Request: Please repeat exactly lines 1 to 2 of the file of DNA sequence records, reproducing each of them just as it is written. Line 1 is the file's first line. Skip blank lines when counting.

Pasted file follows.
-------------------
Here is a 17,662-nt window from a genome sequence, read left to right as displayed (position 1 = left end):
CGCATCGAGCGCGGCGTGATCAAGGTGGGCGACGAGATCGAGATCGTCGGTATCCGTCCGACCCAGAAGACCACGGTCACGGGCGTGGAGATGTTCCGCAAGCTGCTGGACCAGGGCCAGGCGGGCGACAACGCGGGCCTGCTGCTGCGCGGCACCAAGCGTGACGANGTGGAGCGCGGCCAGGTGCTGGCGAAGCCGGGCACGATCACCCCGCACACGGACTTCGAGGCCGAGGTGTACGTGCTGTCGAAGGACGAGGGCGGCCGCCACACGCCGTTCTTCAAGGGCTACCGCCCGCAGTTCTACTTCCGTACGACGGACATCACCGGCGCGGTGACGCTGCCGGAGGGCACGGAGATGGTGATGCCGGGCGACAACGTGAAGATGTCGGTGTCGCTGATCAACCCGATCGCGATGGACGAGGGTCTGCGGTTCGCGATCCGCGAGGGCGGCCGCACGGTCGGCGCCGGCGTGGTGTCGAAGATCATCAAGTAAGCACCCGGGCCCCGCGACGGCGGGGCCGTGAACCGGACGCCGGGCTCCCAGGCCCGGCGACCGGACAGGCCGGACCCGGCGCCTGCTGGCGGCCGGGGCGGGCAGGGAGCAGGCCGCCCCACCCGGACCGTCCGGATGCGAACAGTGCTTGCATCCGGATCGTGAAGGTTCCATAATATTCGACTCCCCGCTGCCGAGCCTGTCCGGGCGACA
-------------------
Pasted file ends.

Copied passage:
Here is a 17,662-nt window from a genome sequence, read left to right as displayed (position 1 = left end):
CGCATCGAGCGCGGCGTGATCAAGGTGGGCGACGAGATCGAGATCGTCGGTATCCGTCCGACCCAGAAGACCACGGTCACGGGCGTGGAGATGTTCCGCAAGCTGCTGGACCAGGGCCAGGCGGGCGACAACGCGGGCCTGCTGCTGCGCGGCACCAAGCGTGACGANGTGGAGCGCGGCCAGGTGCTGGCGAAGCCGGGCACGATCACCCCGCACACGGACTTCGAGGCCGAGGTGTACGTGCTGTCGAAGGACGAGGGCGGCCGCCACACGCCGTTCTTCAAGGGCTACCGCCCGCAGTTCTACTTCCGTACGACGGACATCACCGGCGCGGTGACGCTGCCGGAGGGCACGGAGATGGTGATGCCGGGCGACAACGTGAAGATGTCGGTGTCGCTGATCAACCCGATCGCGATGGACGAGGGTCTGCGGTTCGCGATCCGCGAGGGCGGCCGCACGGTCGGCGCCGGCGTGGTGTCGAAGATCATCAAGTAAGCACCCGGGCCCCGCGACGGCGGGGCCGTGAACCGGACGCCGGGCTCCCAGGCCCGGCGACCGGACAGGCCGGACCCGGCGCCTGCTGGCGGCCGGGGCGGGCAGGGAGCAGGCCGCCCCACCCGGACCGTCCGGATGCGAACAGTGCTTGCATCCGGATCGTGAAGGTTCCATAATATTCGACTCCCCGCTGCCGAGCCTGTCCGGGCGACA